Will Skiboarders Leave Snowboarders In the Powder?

By , Arts and Culture correspondent of The Christian Science Monitor

If you're bored with the bad boys of snowboarding, not to worry. Get on board the latest trend in snow sliding: "Skiboarding," muses Ron Semiao, director of programming for ESPN2 and creator of the ESPN Winter X Games, the Olympics of alternative sports.

The sport uses two short skis with twin tips allowing forward and backward jumping. It debuted competitively in January at the 1998 Winter X Games in Colorado, themselves only two years old.

"Skiboarding has the chance to become hugely popular," notes Mr. Semiao. "It has the same appeal of in-line skating."

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Depending on who you talk to, that appeal is: "faster than a snowboard;" "shorter and thinner than a snowboard;" "can do more tricks."

Ahh, the tricks ... the motor that drives these board boys. Here are just a few:

* Bio 360: grabbing the skiboards while completing one full rotation (a bio 540? One and a half rotations, landing backwards).

* Corkscrew: Sideways front flip with a 180-degree twist, landing backwards.

* Yoda: Going to a cross-legged position in the air (Yoda 360? Doing the Yoda position in a spin).

The man who created skiboards, Jason Levinthal, who also founded his own skiboard company, says that he wanted to do something that had never been done before.

The attitude is typical of the sportsmen-on-the-edge who inhabit the world of extreme sports, laughs Semiao. And it's one of the criteria he looks for in evaluating a new sport.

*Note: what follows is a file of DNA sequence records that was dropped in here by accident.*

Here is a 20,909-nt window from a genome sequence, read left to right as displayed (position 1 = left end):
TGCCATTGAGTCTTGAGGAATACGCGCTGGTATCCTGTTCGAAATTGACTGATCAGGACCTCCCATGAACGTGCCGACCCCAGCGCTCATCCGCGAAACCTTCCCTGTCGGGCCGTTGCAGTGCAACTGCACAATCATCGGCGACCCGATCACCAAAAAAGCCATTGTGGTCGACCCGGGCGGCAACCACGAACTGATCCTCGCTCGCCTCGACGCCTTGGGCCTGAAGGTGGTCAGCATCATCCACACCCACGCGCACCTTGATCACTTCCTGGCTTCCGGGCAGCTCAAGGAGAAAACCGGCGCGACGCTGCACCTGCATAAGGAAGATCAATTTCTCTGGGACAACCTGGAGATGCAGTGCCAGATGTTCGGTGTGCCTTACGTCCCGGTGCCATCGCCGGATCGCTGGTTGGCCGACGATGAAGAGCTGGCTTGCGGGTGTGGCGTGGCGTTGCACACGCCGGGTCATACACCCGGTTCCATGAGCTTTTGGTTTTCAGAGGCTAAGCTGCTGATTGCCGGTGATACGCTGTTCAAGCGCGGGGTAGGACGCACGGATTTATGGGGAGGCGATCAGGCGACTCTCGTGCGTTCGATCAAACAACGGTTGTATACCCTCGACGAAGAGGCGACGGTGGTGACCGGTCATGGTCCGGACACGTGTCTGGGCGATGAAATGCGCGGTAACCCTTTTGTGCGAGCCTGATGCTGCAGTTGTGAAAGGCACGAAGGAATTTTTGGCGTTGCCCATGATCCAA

"We want to see a whole lifestyle, a real individual expression," before anointing a new sport a genuine up-and-comer.

"It's not enough to just create a new device." But he adds, the pace of invention has picked up enormously in recent years, especially in the area of board sports.

No better proof of that observation is the fact that even as Semiao speaks, skiboarders themselves are being pursued by the newest boards on the hills: the snowskaters, who hope to land the latest-newcomer berth in the 1999 Winter X Games.

Even though some skiboarders dismiss snowskates as just another name for their own small boards, Kent Rodriguez, chairman and CEO of the Sled Dogs Co., ("the only US manufacturer of a true snowskate") says the difference is critical: Skiboards are a short ski with the same bindings and essentially same technique as skiing, while snowskates are a skate that use the in-line skating technique.

"Most important, we appeal directly to the in-line skater," he explains, pointing out that skiboarders draw from the alpine-skier market. "We have the potential to reach 22 million in-line skaters who don't have a winter sport, yet.

What do the skiboarders think of the snowskaters? "Don't ask," says one.

"About the same thing skiers think of snowboarders and the snowboarders think of the skiboarders," laughs another.

Not surprising. After all, on a mountain, everybody looks down on somebody - especially if they're the next up-and-comer in the lift line.

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